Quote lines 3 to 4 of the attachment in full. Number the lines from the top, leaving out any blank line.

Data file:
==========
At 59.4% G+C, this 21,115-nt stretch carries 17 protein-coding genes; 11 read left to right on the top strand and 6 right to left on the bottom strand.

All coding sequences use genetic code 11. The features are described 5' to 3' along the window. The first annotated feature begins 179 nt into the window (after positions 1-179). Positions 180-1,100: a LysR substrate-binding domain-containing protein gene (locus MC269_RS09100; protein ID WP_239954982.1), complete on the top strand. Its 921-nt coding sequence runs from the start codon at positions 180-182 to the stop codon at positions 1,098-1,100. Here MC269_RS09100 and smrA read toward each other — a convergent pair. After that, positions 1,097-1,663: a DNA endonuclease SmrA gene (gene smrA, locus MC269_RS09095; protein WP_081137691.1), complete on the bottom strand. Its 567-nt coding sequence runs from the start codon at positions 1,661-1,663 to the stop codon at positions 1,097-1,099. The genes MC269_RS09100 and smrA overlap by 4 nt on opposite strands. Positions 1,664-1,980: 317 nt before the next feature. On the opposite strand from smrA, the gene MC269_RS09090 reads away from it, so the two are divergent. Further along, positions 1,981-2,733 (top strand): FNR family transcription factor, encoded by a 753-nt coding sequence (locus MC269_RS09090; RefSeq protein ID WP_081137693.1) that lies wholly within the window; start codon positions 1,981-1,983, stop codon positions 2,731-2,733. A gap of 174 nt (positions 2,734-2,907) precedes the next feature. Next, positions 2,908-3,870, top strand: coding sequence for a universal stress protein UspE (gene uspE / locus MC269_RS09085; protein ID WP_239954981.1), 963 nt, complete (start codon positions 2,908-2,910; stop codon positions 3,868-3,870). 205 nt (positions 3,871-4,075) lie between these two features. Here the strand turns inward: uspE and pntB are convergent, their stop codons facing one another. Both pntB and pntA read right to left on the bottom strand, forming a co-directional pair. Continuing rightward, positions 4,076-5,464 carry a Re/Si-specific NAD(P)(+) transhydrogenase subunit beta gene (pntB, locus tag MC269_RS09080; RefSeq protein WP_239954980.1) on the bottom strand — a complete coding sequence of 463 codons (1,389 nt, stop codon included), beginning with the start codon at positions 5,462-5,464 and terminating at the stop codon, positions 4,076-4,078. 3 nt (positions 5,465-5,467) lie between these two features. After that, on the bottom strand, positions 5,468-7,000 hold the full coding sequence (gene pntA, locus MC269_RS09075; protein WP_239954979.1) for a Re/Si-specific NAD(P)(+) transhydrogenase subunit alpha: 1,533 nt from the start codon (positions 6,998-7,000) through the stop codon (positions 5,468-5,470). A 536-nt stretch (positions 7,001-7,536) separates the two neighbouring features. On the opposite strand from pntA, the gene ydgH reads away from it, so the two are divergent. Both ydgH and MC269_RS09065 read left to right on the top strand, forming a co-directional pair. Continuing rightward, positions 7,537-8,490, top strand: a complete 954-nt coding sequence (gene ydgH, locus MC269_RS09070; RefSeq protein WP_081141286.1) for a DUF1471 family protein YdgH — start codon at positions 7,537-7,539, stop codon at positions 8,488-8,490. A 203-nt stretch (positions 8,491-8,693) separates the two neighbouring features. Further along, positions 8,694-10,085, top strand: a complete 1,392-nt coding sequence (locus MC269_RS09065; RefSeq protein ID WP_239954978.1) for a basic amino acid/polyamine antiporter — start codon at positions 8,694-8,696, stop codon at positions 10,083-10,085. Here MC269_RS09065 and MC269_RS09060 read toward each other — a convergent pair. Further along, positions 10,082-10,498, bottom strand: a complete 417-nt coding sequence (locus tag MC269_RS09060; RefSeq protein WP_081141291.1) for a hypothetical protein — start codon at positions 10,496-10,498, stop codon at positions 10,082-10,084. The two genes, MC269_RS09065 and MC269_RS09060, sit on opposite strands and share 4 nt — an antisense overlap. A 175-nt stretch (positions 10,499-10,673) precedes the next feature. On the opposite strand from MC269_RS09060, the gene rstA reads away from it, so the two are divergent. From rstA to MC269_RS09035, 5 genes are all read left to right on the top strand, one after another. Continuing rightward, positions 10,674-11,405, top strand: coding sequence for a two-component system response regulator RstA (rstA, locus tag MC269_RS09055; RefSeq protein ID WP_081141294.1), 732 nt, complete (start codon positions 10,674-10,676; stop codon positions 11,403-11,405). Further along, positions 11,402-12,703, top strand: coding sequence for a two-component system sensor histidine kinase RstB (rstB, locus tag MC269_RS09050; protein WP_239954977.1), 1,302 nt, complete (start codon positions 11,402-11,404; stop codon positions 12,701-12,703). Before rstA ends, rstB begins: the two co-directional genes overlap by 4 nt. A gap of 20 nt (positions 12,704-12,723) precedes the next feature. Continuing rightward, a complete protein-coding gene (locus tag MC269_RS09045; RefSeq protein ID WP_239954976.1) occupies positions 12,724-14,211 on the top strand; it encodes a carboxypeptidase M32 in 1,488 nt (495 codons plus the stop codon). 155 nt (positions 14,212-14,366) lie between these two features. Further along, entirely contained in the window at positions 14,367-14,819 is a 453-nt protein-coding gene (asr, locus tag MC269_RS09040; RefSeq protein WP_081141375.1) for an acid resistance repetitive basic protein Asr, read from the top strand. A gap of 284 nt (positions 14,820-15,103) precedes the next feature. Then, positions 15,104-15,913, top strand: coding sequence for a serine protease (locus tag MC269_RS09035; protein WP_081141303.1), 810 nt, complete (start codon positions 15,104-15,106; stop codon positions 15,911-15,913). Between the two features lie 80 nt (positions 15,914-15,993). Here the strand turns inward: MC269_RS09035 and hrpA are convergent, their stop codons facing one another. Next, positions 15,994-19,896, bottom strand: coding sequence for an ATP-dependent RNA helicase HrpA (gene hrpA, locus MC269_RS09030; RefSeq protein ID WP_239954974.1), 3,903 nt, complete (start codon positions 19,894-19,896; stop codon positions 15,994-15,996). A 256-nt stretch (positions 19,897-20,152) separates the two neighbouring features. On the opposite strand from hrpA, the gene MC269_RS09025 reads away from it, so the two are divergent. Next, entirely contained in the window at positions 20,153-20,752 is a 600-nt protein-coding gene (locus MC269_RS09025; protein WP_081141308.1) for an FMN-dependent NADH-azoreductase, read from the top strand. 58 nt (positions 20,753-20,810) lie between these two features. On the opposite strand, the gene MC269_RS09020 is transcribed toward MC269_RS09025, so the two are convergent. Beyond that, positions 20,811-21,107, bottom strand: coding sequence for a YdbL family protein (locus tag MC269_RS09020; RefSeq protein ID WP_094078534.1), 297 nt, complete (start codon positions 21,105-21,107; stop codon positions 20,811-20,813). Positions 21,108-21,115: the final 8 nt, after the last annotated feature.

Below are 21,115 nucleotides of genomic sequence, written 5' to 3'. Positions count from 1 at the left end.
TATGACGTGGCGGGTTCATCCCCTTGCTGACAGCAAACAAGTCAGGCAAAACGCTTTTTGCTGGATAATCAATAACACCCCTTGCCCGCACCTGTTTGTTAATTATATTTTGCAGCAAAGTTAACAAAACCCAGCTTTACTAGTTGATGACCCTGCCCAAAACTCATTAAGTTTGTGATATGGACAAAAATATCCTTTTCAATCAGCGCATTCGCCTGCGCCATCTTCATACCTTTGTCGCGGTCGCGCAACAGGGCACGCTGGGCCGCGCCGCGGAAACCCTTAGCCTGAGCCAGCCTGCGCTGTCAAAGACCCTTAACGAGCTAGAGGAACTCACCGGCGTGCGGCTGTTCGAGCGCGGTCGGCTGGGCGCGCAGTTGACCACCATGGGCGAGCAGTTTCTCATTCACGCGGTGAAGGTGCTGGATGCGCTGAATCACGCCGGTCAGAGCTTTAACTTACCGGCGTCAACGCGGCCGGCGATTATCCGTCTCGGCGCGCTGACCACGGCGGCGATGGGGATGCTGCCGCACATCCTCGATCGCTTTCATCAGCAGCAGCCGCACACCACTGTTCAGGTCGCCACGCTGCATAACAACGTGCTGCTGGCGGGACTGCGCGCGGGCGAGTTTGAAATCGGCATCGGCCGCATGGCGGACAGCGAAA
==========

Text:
Below are 21,115 nucleotides of genomic sequence, written 5' to 3'. Positions count from 1 at the left end.
TATGACGTGGCGGGTTCATCCCCTTGCTGACAGCAAACAAGTCAGGCAAAACGCTTTTTGCTGGATAATCAATAACACCCCTTGCCCGCACCTGTTTGTTAATTATATTTTGCAGCAAAGTTAACAAAACCCAGCTTTACTAGTTGATGACCCTGCCCAAAACTCATTAAGTTTGTGATATGGACAAAAATATCCTTTTCAATCAGCGCATTCGCCTGCGCCATCTTCATACCTTTGTCGCGGTCGCGCAACAGGGCACGCTGGGCCGCGCCGCGGAAACCCTTAGCCTGAGCCAGCCTGCGCTGTCAAAGACCCTTAACGAGCTAGAGGAACTCACCGGCGTGCGGCTGTTCGAGCGCGGTCGGCTGGGCGCGCAGTTGACCACCATGGGCGAGCAGTTTCTCATTCACGCGGTGAAGGTGCTGGATGCGCTGAATCACGCCGGTCAGAGCTTTAACTTACCGGCGTCAACGCGGCCGGCGATTATCCGTCTCGGCGCGCTGACCACGGCGGCGATGGGGATGCTGCCGCACATCCTCGATCGCTTTCATCAGCAGCAGCCGCACACCACTGTTCAGGTCGCCACGCTGCATAACAACGTGCTGCTGGCGGGACTGCGCGCGGGCGAGTTTGAAATCGGCATCGGCCGCATGGCGGACAGCGAAA